As the Papillon and the Pekingese have dissimilar personalities, we see a good deal of variation when it comes to the character of the Peke-a-Pap. One of their standout qualities is the loyalty and dedication that they show to their immediate family. They regard them highly and are happiest when in their company. Though most are quite tolerant of others, they will remain aloof in their presence. Thorough socialisation during puppyhood can go a long way towards increasing their acceptance of strangers.

While generally tolerant of the children within their family they must always be supervised closely in their company, not only due to their small frame but also because they have a certain amount of patience and can become irritable and snappy if the child does not respect their boundaries.

Alert and lively, the Peke-a-Pap will be quick to announce any new house guests with a high-pitched yappy bark. In fact, their vocalisation can become excessive, so should be something that those living in apartments take into account.


Best results are achieved with early training that continues throughout their life. Many Peke-a-Pap dogs will be stubborn and take quite a bit of convincing to participate willingly in every training session.

Clever little dogs, the Peke-a-Pap is not lacking in ability and if they find the training session interesting they will be more likely to take part. Owners should try to vary the activities and location and should always encourage correct behavior with plenty of praise and treats.


Inevitably, whether it be in a pedigree or a crossbreed, there will be certain health conditions that are seen more commonly in some dogs than others. The Peke-a-Pap tends to live into its early teens and most will enjoy good health.

Patellar Luxation

Knee caps that do not sit firmly in position can pop out from time to time causing a degree of lameness and discomfort. Over time, continued dislocations can lead to local joint inflammation and arthritis. Older dogs with this condition often have reduced muscle mass in their hind limbs. Management depends on how severely a dog is affected and may be medical or surgical.

Mitral Valve Disease

Mitral Valve Disease is a cardiac condition that is quite common in our canine pets. Signs are usually first noticed when dogs are middle-aged or older and typically include a dry cough that is worse in the mornings, a reduced willingness to exercise and a reduced appetite.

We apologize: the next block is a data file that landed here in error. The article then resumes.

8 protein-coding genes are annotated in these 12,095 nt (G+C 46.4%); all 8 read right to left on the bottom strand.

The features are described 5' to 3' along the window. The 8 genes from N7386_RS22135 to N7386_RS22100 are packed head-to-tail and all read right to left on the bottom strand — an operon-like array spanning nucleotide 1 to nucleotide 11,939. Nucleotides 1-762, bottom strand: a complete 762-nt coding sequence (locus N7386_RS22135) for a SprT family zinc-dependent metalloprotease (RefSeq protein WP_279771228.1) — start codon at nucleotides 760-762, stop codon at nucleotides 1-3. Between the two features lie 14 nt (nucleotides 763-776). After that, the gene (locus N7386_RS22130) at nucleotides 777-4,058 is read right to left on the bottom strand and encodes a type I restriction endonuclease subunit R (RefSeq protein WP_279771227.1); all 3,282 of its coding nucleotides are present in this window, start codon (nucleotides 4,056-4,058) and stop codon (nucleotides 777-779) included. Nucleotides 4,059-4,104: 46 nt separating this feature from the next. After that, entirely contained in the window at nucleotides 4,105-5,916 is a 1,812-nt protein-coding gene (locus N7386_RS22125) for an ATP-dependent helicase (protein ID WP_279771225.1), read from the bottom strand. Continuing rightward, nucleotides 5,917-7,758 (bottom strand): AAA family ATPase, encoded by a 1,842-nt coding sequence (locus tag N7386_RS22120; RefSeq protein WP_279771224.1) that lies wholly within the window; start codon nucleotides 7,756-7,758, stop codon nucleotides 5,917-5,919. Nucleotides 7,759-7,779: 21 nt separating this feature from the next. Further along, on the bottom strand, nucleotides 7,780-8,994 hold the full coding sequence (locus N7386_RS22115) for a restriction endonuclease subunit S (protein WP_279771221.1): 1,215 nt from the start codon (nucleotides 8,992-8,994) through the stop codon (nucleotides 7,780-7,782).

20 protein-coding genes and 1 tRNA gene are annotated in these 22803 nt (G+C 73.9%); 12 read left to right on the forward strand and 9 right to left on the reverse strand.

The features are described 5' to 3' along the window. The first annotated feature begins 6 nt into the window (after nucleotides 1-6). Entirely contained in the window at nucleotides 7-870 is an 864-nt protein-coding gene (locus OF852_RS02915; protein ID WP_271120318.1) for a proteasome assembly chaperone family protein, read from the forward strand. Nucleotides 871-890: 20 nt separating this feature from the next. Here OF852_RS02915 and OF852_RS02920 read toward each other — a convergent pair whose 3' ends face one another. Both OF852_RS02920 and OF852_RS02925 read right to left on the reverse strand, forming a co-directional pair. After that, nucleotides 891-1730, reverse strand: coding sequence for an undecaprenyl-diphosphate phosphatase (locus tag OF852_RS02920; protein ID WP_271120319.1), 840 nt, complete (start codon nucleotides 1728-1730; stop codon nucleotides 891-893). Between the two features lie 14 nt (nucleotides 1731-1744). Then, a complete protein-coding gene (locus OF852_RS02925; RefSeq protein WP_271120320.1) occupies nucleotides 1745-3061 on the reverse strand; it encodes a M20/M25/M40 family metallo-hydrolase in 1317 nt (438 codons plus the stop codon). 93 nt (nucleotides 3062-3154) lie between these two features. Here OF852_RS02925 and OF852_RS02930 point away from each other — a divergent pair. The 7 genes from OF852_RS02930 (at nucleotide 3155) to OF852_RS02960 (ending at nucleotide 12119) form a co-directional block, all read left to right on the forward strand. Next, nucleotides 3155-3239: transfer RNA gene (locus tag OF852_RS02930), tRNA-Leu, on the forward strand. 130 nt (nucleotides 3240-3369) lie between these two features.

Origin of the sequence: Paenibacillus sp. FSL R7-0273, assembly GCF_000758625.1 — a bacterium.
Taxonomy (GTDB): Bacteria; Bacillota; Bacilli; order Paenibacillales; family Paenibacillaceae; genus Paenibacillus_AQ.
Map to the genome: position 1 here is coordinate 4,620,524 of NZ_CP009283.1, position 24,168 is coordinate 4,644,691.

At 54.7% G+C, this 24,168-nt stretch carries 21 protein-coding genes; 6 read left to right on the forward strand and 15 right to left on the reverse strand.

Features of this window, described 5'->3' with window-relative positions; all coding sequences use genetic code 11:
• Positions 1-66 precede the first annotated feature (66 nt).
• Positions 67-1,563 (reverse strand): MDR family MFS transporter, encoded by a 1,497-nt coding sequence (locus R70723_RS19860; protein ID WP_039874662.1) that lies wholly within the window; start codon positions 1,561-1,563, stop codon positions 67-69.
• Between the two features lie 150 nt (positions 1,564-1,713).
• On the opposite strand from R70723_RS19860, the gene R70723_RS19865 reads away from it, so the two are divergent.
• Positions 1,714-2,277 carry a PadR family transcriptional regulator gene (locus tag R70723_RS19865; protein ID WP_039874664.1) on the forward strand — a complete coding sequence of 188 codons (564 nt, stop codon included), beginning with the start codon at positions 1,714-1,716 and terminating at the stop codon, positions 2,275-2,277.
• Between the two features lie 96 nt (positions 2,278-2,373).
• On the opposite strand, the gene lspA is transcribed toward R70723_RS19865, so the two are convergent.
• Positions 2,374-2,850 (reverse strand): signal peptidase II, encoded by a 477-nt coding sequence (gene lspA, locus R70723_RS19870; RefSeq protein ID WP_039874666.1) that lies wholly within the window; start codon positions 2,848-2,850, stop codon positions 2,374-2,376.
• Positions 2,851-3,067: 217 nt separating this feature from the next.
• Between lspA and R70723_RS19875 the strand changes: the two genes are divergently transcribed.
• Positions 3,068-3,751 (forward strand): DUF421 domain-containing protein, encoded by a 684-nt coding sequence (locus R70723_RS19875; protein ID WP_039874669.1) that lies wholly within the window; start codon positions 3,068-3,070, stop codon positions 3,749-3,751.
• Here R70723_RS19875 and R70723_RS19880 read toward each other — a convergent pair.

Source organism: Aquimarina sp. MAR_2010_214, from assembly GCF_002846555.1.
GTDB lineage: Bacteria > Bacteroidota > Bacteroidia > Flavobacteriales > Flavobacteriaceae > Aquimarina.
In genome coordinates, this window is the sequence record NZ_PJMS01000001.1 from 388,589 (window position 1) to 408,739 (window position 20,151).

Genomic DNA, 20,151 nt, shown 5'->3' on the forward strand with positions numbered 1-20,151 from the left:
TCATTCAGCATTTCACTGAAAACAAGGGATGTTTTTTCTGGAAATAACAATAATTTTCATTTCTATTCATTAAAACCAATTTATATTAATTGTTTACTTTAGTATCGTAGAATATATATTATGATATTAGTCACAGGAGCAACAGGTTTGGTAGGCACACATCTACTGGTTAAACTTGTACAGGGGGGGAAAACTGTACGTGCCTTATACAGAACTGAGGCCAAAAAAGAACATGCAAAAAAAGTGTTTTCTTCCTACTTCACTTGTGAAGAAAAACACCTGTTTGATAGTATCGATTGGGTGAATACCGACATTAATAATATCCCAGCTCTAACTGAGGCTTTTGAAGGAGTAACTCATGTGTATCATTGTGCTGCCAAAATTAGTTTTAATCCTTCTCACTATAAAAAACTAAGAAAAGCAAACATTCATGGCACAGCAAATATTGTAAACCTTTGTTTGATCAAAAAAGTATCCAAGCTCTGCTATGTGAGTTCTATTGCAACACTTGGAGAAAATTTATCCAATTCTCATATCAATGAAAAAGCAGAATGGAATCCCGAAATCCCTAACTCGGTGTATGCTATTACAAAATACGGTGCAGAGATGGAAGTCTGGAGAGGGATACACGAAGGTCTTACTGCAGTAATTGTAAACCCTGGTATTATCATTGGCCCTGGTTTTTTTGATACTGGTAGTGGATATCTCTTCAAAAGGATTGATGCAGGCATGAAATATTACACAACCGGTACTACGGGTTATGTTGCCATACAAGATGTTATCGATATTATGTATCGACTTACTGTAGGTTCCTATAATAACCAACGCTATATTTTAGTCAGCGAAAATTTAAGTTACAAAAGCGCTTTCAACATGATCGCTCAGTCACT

Vets will usually be able to hear a heart murmur which is graded from one to six (with six being the loudest and most severe, indicating a disease that is more progressed).

Brachycephalic Upper Airway Syndrome (BUAS)

How likely a Peke-a-Pap is to develop BUAS mostly depends on which genes they inherit from their short-faced Pekingese parent. Those with longer muzzles are less likely to experience any breathing issues. To reduce the likelihood of BUAS becoming an issue in the Peke-a-Pap, breeders should try hard to only breed from Pekingese dogs that are not affected.

Collapsing Trachea

The trachea, or windpipe, is the tube through which animals breathe. It is composed of cartilage rings that support muscle and soft tissue, keeping the tube wide open. When the cartilage weakens and the trachea collapses, dogs develop a honking cough and struggle to keep up with their peers.

Exercise and Activity Levels

Peke-a-Paps tend to get most of their exercise from running about inside their home and patrolling their garden. As well as this, they should be brought out on a few short walks as not only does this keep them fit, it gives them the opportunity to have new experiences and meet other dogs and people.

Those with shorter faces require extra care when exercising, particularly in the warmer months when they can be prone to over-heating. They should be walked early or late in the day and owners should keep them in the shade and give them water when resting.


As the fur of the Peke-a-Pap can grow long and is quite thick, it needs grooming a few times a week and would benefit from professional grooming a few times a year. It’s important that owners get their pups used to simple tasks, such as claw clipping, tooth brushing and ear cleaning when they’re young and accepting.